wrote, directed and starred in the film. Wagdi was one of the most important and prolific actors and directors of his time and was married three times to Jewish-Egyptian singer and actor Leila Mourad (ليلى مراد).
Wagdi's co-star is Naima Akef (نعيمة عاكف), a belly dancer, circus performer and actress, who later died of cancer at the age of 36. The film also features Lebleba (لبلبة), the child actress.
The colorful, lithographic poster was made especially for the Israeli release, and is completely different form the poster printed for the Egypt release. The poster's designer is signed "T.V.".
81X56 cm. A tear to bottom of the poster with a slight loss to its edges. Another small damage with loss to center of the poster.
Movie Poster in Spanish for Israeli film Hill 24 Doesn't Answer (La Colina 24 No Contesta) from 1955 , one of the first feature films produced in Israel. The film deals with the battles of the 1948 War as well as the battle for East Jerusalem. Directed by Thorold Dikinson, the script was written by Israeli Peter Frye. The cast featured Edward Mulhare and Michael Wager, as well as Israeli actors Haya Harareet, Arik Lavie, Shoshana Damari, Yossi Yadin and others.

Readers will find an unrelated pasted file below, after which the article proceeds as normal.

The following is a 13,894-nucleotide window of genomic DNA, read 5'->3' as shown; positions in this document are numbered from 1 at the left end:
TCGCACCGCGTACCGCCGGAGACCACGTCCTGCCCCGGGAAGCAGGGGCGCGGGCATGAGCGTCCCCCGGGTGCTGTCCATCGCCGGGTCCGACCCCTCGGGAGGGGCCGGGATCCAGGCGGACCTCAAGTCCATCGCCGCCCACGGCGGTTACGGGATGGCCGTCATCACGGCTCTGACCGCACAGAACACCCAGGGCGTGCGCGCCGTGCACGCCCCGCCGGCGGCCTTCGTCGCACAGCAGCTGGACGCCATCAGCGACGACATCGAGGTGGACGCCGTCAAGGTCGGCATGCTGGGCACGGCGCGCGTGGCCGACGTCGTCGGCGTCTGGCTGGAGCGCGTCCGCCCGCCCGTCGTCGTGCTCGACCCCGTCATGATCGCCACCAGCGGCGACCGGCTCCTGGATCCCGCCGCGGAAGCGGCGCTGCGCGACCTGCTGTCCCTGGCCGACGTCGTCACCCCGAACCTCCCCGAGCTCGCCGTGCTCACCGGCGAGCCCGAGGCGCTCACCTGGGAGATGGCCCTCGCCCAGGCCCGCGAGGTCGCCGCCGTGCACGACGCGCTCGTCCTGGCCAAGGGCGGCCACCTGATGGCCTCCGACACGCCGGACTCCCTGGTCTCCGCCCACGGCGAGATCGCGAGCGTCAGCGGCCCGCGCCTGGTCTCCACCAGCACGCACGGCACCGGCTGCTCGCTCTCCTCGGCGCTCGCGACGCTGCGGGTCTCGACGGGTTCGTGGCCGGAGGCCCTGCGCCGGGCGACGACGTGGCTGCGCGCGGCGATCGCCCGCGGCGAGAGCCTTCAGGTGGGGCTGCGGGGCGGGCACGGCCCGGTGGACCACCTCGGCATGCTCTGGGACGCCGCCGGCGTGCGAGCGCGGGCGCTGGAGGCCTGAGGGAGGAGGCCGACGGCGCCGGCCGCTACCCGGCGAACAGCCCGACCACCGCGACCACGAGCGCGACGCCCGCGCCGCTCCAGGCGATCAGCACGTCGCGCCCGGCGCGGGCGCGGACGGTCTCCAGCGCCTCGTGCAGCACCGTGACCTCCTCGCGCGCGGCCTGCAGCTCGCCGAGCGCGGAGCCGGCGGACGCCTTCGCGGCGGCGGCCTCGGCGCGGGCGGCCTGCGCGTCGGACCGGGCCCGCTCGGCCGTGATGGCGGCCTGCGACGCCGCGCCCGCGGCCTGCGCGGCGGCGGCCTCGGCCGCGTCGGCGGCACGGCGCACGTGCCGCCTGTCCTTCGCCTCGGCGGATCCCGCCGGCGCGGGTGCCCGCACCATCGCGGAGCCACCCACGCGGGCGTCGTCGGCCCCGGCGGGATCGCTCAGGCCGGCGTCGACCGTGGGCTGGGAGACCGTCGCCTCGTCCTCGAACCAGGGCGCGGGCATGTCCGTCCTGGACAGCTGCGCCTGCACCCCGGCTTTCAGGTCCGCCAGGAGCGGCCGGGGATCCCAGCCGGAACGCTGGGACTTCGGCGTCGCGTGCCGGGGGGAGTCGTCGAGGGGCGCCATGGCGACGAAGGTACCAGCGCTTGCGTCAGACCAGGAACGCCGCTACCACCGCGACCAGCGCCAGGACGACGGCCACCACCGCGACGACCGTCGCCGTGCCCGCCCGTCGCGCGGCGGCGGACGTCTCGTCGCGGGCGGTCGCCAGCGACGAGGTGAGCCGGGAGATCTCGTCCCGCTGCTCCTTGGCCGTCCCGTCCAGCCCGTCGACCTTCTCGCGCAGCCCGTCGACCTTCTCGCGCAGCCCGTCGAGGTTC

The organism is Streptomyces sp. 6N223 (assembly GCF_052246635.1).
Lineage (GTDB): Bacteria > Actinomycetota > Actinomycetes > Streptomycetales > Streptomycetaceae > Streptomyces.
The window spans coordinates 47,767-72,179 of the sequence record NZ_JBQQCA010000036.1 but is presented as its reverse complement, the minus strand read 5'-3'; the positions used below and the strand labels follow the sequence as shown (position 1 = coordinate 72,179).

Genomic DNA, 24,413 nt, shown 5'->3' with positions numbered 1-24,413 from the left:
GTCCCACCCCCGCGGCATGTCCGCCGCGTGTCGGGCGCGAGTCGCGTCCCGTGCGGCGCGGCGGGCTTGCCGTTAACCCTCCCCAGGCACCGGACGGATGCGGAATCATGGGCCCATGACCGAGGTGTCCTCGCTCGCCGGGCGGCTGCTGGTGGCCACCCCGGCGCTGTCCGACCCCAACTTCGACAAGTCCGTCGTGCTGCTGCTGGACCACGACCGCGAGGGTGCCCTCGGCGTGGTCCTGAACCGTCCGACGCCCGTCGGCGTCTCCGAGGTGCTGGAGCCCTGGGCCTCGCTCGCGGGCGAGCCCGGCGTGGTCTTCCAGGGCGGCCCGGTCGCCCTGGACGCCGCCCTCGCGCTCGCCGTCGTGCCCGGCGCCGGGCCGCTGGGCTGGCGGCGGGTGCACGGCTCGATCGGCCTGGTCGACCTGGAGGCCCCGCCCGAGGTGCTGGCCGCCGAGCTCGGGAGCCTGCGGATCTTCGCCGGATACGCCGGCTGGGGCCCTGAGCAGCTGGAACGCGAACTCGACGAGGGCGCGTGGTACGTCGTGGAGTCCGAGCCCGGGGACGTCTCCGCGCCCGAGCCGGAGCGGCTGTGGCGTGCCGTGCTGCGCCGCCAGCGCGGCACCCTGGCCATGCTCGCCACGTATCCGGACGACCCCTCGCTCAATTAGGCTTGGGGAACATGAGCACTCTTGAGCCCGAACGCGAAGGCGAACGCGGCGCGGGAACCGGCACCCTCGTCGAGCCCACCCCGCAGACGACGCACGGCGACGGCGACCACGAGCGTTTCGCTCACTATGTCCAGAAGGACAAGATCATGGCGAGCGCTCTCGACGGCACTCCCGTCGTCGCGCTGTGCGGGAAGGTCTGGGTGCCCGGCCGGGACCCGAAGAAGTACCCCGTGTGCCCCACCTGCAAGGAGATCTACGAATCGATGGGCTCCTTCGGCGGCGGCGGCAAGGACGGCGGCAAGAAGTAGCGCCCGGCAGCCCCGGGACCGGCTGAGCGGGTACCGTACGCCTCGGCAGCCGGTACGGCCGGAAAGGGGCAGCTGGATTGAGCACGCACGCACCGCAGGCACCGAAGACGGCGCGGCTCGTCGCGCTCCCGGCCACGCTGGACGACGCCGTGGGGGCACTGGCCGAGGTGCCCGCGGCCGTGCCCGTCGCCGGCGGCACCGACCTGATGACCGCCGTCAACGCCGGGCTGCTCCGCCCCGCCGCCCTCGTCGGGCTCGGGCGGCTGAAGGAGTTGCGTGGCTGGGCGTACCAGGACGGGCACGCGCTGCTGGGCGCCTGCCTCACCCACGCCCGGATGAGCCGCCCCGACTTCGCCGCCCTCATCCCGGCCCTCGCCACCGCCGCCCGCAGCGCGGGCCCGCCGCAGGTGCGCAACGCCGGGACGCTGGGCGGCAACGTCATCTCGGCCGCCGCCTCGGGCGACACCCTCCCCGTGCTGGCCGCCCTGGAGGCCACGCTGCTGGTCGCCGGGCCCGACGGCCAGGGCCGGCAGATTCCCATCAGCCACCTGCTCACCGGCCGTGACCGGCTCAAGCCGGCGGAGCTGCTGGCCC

The film represented Israel at the Cannes Festival, was commercially successful and gained good reviews. Still, in Israel it was criticized for being English speaking, which was considered insufficiently patriotic.
The upper part of the poster features four male figures, saluting a grave with a flag of Israel, a body of a fighter behind them. The bottom part features a fighter with a rifle, as well as a man and a woman.
The poster's designer is signed Carri. The poster was produced in Argentina in 1955 or 1956.
109X73 cm. Very good condition. Folding lines. The poster is linen-backed for display and preservation.
An amplified acoustic guitar, Ovation 1651, serial number 321044. Made in USA. By its serial number the guitar was made in 1985 or 1986.
The soundboard of the guitar is made of Nutmeg wood, the fretboard is made of Ebony with diamond shaped ivory inlays. The rosette around the opening of the resonance box is embossed with a pattern of leaves in black and ivory colors.
The built in amplification system includes a pre-amp, a stereophonic output, and a volume knob.
The guitar is sold along with its original hard case, which was used by Ariel.
Shalom Hanoch purchased the guitar for Meir Ariel, along with Ariel's wife Tirtsa, when they were in New York in 1986.
Ariel used this guitar for writing some of his most famous songs - included in his albums, from his third album Yerukot from 1988 on, performed with it on his solo concerts well as his band concerts, it is featured in his 1988 film "Meir Ariel's Election Tour", and apparently used it for recording his acoustic album "Rishumei Peham" from 1995.